Speeds on stretches of Pennsylvania highways increase to 70 mph

By Tyson Fisher, Land Line staff writer | 5/4/2016

Speed limits on more stretches of highways in Pennsylvania are scheduled to increase to 70 mph, according to the Pennsylvania Department of Transportation. Approximately 400 additional miles of the Pennsylvania Turnpike and 400 miles of various highways will increase their speed limits.

Increases to 70 mph have been occurring since 2014. Before the latest increases, approximately 200 miles of Turnpike and PennDOT roadways converted to 70 mph limits. Nearly 1,000 miles of Pennsylvania roadways will have 70 mph speed limits.

Throughout the week, crews will be installing new speed limit signs and curve warning signs along affected roadways. Areas with increasing speed limits include:

  • I-79 from I-90 in Erie County south to a point just north of the PA 228 interchange in Butler County (97 miles)
  • I-79 from I-70 in Washington County south to the West Virginia border (33 miles)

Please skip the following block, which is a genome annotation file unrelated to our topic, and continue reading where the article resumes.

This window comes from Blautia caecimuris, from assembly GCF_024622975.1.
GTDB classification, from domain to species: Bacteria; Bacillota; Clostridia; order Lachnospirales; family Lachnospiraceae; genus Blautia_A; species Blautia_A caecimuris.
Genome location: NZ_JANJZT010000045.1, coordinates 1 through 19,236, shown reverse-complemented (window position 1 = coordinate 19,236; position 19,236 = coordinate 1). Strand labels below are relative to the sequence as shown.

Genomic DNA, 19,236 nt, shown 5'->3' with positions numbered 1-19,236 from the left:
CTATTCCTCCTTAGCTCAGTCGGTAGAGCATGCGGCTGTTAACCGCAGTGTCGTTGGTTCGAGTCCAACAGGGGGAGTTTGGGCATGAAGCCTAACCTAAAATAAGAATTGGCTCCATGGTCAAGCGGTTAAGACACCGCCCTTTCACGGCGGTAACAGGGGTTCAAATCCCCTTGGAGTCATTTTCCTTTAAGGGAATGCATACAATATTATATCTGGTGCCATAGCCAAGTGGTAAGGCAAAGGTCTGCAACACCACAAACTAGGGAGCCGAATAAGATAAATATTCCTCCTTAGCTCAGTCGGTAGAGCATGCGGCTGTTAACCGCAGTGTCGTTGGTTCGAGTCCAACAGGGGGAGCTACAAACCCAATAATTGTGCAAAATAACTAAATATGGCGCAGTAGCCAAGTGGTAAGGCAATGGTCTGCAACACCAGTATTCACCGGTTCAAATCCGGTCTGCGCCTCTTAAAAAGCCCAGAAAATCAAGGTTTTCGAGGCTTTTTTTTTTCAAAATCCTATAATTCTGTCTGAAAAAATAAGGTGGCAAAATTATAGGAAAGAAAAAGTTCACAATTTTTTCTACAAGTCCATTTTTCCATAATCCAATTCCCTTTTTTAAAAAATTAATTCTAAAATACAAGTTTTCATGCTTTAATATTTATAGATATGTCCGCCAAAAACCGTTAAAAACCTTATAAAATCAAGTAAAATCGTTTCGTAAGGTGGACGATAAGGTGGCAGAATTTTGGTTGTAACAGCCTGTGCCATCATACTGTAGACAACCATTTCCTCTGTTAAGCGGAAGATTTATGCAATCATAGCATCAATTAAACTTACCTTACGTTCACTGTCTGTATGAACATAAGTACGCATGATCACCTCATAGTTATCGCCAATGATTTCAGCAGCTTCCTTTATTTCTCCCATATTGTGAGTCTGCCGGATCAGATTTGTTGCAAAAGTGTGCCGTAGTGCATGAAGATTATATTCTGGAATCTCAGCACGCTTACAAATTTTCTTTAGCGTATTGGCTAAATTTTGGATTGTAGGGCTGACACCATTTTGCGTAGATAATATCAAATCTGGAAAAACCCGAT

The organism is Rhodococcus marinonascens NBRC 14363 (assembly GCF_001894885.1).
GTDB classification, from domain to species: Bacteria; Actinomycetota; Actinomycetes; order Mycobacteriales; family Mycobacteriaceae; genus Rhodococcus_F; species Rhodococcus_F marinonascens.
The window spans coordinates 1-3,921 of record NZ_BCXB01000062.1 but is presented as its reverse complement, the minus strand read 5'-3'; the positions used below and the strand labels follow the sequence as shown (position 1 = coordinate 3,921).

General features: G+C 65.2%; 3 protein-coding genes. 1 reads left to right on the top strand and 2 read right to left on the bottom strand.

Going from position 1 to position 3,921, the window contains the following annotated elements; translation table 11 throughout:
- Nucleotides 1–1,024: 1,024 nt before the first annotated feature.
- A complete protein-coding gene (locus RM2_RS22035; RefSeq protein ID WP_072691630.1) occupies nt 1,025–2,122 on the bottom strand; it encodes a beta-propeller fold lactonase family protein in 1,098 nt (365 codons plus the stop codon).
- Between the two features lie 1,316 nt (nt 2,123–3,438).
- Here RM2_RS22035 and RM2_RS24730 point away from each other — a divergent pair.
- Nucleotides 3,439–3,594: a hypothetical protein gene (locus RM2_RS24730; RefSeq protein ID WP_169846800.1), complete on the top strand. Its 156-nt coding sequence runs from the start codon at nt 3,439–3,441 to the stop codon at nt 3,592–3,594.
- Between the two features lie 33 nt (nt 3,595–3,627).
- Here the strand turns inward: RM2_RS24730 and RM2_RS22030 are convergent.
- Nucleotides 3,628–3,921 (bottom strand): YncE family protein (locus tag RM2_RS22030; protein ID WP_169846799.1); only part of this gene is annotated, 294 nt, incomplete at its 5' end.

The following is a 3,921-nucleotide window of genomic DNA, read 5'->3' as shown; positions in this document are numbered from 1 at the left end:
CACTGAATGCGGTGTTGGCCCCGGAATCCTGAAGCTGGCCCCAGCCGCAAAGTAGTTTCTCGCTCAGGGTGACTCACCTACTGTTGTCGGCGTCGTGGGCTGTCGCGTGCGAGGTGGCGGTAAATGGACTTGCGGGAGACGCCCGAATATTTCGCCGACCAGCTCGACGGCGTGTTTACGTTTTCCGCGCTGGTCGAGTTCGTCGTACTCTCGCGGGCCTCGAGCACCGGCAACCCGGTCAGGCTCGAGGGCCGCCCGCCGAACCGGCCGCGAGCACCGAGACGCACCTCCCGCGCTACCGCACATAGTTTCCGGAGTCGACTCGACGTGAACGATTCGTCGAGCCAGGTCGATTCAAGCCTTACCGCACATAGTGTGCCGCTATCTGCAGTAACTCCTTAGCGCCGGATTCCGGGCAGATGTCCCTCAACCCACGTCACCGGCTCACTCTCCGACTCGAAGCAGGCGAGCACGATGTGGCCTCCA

• I-80 from the Ohio State border east to a point near mile marker 190 in Clinton County (190 miles)
  • I-80 from a point near mile marker 195 in Union County to a point near mile marker 247 in Columbia County (52 miles)
  • US 15 from the interchange with PA 14 in Lycoming County north to the New York State border (49 miles)
  • I-99 from Exit 68 in Centre County south to a point near mile marker 34 in Blair County (34 miles)
  • I-99 from Exit 28 in Blair County south to mile marker 0 (PA Turnpike) in Bedford County (28 miles)
  • I-380 from I-84 in Lackawanna County south to Exit 3 in Monroe County (21 miles)

Any portions of highways posted at 55 mph will remain at 55 mph. Not all sections of highways will move to 70 mph speed limits. Areas with relatively high crash histories and heavy, weaving traffic will maintain their speed limits.

Pennsylvania has uniform speed limits, allowing trucks to travel at the same speeds as passenger vehicles. PennDOT spokesperson Rich Kirkpatrick said the state’s uniform speed limits were put into place after studies determined speed differentials were unsafe.

Copyright © OOIDA